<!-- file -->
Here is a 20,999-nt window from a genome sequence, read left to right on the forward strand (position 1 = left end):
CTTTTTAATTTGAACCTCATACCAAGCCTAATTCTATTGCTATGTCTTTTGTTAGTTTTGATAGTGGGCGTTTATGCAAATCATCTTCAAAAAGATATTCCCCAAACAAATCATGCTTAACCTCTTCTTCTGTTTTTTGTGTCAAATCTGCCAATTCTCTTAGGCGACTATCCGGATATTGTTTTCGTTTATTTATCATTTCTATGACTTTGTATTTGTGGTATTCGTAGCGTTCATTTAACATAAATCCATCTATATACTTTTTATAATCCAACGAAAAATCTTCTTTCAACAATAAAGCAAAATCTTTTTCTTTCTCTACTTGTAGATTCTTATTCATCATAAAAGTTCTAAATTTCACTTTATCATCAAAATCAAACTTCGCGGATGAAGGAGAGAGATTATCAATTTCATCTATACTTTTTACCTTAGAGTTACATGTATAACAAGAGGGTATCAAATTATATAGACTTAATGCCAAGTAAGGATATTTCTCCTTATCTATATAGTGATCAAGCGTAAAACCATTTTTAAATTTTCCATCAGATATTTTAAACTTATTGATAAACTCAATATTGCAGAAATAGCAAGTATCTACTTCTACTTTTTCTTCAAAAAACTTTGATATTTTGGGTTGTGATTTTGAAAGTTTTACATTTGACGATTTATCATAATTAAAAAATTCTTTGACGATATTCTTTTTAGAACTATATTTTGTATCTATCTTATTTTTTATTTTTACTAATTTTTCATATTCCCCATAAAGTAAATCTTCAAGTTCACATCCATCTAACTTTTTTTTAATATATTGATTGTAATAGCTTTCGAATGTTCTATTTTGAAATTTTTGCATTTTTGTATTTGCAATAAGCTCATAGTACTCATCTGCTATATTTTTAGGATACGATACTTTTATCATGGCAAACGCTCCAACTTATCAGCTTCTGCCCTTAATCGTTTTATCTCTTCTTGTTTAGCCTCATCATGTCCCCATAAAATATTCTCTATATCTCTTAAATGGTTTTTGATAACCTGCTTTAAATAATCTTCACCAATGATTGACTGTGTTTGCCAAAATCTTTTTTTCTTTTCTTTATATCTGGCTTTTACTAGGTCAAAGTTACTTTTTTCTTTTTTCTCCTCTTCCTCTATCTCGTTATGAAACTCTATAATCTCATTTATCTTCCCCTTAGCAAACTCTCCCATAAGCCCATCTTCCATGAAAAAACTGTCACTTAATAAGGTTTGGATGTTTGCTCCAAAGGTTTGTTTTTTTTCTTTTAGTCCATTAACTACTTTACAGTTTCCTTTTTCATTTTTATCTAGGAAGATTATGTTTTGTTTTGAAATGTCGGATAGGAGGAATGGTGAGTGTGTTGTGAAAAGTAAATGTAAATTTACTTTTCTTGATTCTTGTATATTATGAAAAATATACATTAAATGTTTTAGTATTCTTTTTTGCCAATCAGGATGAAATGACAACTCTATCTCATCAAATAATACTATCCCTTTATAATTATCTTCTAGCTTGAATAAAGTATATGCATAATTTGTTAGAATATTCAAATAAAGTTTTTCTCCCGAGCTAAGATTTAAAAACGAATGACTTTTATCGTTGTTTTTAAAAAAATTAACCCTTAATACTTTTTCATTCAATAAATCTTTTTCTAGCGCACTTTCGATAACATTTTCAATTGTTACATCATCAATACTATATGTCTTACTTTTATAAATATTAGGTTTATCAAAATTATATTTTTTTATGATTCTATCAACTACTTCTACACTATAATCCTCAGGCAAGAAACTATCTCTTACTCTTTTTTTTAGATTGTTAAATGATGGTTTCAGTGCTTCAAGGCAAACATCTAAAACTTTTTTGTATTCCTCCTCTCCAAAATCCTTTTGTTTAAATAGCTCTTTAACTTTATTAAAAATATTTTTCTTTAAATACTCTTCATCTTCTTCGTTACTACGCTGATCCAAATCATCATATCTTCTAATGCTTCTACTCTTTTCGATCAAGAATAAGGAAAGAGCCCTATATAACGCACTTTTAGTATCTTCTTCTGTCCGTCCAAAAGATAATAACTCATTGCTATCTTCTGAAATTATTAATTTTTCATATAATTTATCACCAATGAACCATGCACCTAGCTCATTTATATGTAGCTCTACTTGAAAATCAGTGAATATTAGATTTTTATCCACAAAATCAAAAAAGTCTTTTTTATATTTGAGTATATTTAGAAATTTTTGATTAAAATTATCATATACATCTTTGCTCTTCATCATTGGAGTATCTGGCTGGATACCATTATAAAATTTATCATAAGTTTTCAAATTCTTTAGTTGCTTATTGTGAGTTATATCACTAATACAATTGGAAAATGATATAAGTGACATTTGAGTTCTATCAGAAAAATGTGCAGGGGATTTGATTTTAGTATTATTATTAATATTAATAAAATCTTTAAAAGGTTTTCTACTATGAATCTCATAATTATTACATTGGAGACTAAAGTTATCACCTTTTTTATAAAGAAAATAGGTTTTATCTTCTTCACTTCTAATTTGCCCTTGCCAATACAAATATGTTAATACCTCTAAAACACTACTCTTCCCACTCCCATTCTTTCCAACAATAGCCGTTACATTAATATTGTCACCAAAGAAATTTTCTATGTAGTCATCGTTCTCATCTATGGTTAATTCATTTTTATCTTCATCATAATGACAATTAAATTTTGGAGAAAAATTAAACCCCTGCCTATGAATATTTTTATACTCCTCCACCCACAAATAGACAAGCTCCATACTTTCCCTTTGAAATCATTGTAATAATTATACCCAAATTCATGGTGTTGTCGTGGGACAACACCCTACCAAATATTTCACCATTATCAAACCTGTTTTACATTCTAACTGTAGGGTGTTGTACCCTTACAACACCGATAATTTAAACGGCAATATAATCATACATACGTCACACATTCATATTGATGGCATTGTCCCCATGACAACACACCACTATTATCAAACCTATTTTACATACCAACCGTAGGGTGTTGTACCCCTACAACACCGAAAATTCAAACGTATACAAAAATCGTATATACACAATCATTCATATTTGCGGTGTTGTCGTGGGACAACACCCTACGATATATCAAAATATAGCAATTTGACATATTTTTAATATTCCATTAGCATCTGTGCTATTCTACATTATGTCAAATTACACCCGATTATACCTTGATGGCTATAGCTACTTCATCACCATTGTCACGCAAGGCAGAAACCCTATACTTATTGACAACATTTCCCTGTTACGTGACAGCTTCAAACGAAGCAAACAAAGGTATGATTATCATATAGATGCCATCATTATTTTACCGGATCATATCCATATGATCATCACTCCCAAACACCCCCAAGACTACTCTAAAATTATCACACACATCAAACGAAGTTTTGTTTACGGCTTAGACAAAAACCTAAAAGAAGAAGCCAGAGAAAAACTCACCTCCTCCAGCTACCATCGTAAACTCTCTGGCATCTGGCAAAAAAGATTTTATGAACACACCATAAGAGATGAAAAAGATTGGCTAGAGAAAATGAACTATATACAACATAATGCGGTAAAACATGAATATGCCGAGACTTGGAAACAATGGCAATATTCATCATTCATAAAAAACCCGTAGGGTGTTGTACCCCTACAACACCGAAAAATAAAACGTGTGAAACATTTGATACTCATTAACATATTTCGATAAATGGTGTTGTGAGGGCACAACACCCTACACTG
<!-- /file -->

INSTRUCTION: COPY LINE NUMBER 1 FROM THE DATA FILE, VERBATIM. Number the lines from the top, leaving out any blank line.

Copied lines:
Here is a 20,999-nt window from a genome sequence, read left to right on the forward strand (position 1 = left end):